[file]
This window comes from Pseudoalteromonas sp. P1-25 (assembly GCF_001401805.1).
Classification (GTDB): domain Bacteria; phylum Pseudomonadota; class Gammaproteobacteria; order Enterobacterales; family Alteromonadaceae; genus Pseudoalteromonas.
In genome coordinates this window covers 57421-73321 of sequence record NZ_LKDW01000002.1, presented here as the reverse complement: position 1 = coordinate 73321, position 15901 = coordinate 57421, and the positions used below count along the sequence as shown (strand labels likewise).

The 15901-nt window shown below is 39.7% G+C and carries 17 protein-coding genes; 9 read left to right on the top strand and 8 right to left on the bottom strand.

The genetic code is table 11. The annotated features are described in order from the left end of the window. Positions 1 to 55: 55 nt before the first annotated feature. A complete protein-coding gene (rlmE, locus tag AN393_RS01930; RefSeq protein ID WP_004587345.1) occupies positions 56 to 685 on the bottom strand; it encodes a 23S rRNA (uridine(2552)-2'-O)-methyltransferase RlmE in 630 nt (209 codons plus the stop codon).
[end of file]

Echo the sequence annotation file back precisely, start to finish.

This window comes from Pseudoalteromonas sp. P1-25 (assembly GCF_001401805.1).
Classification (GTDB): domain Bacteria; phylum Pseudomonadota; class Gammaproteobacteria; order Enterobacterales; family Alteromonadaceae; genus Pseudoalteromonas.
In genome coordinates this window covers 57421-73321 of sequence record NZ_LKDW01000002.1, presented here as the reverse complement: position 1 = coordinate 73321, position 15901 = coordinate 57421, and the positions used below count along the sequence as shown (strand labels likewise).

The 15901-nt window shown below is 39.7% G+C and carries 17 protein-coding genes; 9 read left to right on the top strand and 8 right to left on the bottom strand.

The genetic code is table 11. The annotated features are described in order from the left end of the window. Positions 1 to 55: 55 nt before the first annotated feature. A complete protein-coding gene (rlmE, locus tag AN393_RS01930; RefSeq protein ID WP_004587345.1) occupies positions 56 to 685 on the bottom strand; it encodes a 23S rRNA (uridine(2552)-2'-O)-methyltransferase RlmE in 630 nt (209 codons plus the stop codon).